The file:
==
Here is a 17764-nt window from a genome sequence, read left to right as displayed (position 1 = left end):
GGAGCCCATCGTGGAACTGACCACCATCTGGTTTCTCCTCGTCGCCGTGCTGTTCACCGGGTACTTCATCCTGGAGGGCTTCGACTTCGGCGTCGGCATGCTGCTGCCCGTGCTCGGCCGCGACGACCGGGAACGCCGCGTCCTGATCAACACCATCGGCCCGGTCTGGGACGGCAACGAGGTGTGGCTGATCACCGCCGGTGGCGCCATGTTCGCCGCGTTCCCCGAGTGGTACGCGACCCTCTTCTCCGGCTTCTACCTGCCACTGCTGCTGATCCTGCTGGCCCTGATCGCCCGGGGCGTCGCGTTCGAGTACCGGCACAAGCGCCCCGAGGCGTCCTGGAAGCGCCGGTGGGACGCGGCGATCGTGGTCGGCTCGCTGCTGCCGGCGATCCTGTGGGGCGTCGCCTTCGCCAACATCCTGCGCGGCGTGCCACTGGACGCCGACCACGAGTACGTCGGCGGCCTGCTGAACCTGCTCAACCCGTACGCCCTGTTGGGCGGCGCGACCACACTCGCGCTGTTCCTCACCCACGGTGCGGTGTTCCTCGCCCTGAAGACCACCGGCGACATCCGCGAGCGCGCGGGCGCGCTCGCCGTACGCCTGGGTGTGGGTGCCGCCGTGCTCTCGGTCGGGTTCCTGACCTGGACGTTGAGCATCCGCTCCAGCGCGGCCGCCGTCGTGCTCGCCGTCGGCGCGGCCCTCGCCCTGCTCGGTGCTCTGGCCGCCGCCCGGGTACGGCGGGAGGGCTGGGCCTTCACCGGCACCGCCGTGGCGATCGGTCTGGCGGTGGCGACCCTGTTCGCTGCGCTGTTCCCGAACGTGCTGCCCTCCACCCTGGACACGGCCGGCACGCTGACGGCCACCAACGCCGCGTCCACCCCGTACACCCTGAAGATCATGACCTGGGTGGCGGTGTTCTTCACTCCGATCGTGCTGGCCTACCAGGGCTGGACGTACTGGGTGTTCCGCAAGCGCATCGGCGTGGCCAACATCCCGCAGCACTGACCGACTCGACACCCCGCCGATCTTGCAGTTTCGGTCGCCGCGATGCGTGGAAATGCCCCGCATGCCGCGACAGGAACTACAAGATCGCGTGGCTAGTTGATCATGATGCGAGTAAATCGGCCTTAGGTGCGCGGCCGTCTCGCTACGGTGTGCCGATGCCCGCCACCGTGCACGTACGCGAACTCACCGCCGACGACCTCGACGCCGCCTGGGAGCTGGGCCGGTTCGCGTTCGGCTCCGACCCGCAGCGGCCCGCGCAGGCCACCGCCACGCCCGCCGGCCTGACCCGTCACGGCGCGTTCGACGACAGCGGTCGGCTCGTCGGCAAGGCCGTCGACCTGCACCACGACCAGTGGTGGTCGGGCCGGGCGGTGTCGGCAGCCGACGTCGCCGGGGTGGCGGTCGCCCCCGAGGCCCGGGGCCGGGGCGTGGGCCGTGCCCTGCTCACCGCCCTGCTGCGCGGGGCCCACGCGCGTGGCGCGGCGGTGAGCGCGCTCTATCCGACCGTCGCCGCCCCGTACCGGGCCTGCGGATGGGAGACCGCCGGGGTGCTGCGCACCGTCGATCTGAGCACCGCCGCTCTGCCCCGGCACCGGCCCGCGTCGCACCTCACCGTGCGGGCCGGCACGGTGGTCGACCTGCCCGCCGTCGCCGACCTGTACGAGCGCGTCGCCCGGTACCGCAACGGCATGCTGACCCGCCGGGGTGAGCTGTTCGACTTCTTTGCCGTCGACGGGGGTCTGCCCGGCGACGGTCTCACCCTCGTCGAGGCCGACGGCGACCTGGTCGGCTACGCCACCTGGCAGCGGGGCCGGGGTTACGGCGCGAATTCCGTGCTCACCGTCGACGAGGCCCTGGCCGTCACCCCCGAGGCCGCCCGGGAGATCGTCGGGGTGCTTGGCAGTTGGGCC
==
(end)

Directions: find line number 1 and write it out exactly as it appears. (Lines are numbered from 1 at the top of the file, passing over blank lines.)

Here is a 17764-nt window from a genome sequence, read left to right as displayed (position 1 = left end):